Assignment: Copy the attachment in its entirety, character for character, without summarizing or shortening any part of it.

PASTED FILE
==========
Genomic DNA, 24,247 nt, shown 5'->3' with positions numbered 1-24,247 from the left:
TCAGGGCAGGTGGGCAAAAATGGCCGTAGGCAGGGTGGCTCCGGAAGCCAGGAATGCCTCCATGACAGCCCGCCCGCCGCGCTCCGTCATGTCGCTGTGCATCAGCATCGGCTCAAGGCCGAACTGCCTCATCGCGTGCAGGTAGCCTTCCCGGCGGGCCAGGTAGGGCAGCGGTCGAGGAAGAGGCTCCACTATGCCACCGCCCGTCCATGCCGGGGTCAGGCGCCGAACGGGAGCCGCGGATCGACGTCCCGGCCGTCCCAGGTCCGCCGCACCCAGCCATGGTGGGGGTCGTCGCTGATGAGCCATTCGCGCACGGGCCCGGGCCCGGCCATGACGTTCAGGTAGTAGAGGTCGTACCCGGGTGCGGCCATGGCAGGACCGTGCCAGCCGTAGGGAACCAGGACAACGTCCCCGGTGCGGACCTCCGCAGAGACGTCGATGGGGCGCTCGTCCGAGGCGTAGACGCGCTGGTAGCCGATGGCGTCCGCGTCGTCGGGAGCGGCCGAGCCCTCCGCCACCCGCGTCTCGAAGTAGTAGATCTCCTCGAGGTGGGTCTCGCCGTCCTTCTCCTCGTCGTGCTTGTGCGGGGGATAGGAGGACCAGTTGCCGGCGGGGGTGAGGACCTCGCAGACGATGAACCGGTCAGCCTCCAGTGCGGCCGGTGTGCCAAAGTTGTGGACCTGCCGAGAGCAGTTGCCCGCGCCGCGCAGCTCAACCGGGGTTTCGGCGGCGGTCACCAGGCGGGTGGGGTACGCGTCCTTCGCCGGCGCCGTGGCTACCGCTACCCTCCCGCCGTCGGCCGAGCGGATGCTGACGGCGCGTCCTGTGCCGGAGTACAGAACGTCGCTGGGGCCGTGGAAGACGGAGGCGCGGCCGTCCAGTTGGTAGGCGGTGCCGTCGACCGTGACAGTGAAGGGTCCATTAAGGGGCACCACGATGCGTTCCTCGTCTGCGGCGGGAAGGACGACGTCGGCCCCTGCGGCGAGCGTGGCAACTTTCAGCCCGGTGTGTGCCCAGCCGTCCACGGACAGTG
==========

Genomic DNA, 24,247 nt, shown 5'->3' with positions numbered 1-24,247 from the left:
TCAGGGCAGGTGGGCAAAAATGGCCGTAGGCAGGGTGGCTCCGGAAGCCAGGAATGCCTCCATGACAGCCCGCCCGCCGCGCTCCGTCATGTCGCTGTGCATCAGCATCGGCTCAAGGCCGAACTGCCTCATCGCGTGCAGGTAGCCTTCCCGGCGGGCCAGGTAGGGCAGCGGTCGAGGAAGAGGCTCCACTATGCCACCGCCCGTCCATGCCGGGGTCAGGCGCCGAACGGGAGCCGCGGATCGACGTCCCGGCCGTCCCAGGTCCGCCGCACCCAGCCATGGTGGGGGTCGTCGCTGATGAGCCATTCGCGCACGGGCCCGGGCCCGGCCATGACGTTCAGGTAGTAGAGGTCGTACCCGGGTGCGGCCATGGCAGGACCGTGCCAGCCGTAGGGAACCAGGACAACGTCCCCGGTGCGGACCTCCGCAGAGACGTCGATGGGGCGCTCGTCCGAGGCGTAGACGCGCTGGTAGCCGATGGCGTCCGCGTCGTCGGGAGCGGCCGAGCCCTCCGCCACCCGCGTCTCGAAGTAGTAGATCTCCTCGAGGTGGGTCTCGCCGTCCTTCTCCTCGTCGTGCTTGTGCGGGGGATAGGAGGACCAGTTGCCGGCGGGGGTGAGGACCTCGCAGACGATGAACCGGTCAGCCTCCAGTGCGGCCGGTGTGCCAAAGTTGTGGACCTGCCGAGAGCAGTTGCCCGCGCCGCGCAGCTCAACCGGGGTTTCGGCGGCGGTCACCAGGCGGGTGGGGTACGCGTCCTTCGCCGGCGCCGTGGCTACCGCTACCCTCCCGCCGTCGGCCGAGCGGATGCTGACGGCGCGTCCTGTGCCGGAGTACAGAACGTCGCTGGGGCCGTGGAAGACGGAGGCGCGGCCGTCCAGTTGGTAGGCGGTGCCGTCGACCGTGACAGTGAAGGGTCCATTAAGGGGCACCACGATGCGTTCCTCGTCTGCGGCGGGAAGGACGACGTCGGCCCCTGCGGCGAGCGTGGCAACTTTCAGCCCGGTGTGTGCCCAGCCGTCCACGGACAGTG